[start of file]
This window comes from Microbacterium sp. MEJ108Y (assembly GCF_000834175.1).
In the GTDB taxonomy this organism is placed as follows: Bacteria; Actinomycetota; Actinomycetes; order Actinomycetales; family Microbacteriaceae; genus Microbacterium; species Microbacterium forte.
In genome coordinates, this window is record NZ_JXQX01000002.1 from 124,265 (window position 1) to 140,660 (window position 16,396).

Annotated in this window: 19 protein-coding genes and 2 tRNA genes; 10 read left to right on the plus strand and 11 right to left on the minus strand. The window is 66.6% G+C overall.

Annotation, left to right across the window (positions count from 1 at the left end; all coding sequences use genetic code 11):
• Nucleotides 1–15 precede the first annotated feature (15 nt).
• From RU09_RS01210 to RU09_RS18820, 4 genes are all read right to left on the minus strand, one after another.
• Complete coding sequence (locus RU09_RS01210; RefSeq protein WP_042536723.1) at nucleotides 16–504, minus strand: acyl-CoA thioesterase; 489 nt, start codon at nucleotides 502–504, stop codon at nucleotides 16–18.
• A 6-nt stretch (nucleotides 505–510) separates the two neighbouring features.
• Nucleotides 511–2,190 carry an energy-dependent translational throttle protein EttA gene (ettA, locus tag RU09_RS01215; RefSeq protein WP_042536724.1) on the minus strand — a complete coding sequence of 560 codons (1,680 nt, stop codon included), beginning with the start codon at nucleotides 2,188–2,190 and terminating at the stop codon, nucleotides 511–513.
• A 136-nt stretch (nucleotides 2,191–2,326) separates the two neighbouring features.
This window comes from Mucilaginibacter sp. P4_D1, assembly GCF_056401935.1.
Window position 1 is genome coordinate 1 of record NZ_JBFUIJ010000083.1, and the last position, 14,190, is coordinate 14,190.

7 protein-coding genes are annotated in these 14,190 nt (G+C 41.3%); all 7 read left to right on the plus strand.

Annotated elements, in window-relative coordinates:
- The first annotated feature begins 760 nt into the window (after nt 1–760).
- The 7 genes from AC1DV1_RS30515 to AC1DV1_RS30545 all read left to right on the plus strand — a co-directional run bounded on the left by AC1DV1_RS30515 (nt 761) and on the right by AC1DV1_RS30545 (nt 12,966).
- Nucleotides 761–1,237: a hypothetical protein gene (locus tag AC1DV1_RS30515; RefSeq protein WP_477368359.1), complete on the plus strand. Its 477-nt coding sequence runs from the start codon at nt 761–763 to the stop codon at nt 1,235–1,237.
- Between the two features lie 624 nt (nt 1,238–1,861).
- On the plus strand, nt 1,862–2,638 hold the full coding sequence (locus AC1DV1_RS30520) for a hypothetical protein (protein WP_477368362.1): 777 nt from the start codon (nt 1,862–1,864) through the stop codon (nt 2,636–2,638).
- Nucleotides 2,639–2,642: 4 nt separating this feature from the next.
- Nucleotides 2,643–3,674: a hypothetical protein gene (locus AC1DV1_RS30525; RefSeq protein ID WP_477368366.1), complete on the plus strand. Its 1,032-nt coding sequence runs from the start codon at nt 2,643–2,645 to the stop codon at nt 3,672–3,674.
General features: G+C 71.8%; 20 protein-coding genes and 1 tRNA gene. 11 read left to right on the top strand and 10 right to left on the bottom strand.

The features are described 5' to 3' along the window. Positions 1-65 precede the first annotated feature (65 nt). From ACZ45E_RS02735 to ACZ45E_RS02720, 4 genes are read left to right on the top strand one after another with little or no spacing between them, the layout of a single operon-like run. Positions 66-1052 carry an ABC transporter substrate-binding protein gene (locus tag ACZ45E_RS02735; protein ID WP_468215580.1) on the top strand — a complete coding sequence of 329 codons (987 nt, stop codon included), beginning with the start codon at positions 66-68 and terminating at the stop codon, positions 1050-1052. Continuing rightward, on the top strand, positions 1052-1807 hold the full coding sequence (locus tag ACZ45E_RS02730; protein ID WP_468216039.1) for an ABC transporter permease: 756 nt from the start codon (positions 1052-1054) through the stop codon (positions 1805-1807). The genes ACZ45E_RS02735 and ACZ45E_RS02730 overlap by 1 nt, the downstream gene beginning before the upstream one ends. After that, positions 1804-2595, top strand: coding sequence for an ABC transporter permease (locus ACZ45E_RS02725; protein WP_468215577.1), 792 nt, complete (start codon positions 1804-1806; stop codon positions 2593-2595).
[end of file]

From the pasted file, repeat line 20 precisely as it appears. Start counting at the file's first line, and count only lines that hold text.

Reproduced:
- On the plus strand, nt 1,862–2,638 hold the full coding sequence (locus AC1DV1_RS30520) for a hypothetical protein (protein WP_477368362.1): 777 nt from the start codon (nt 1,862–1,864) through the stop codon (nt 2,636–2,638).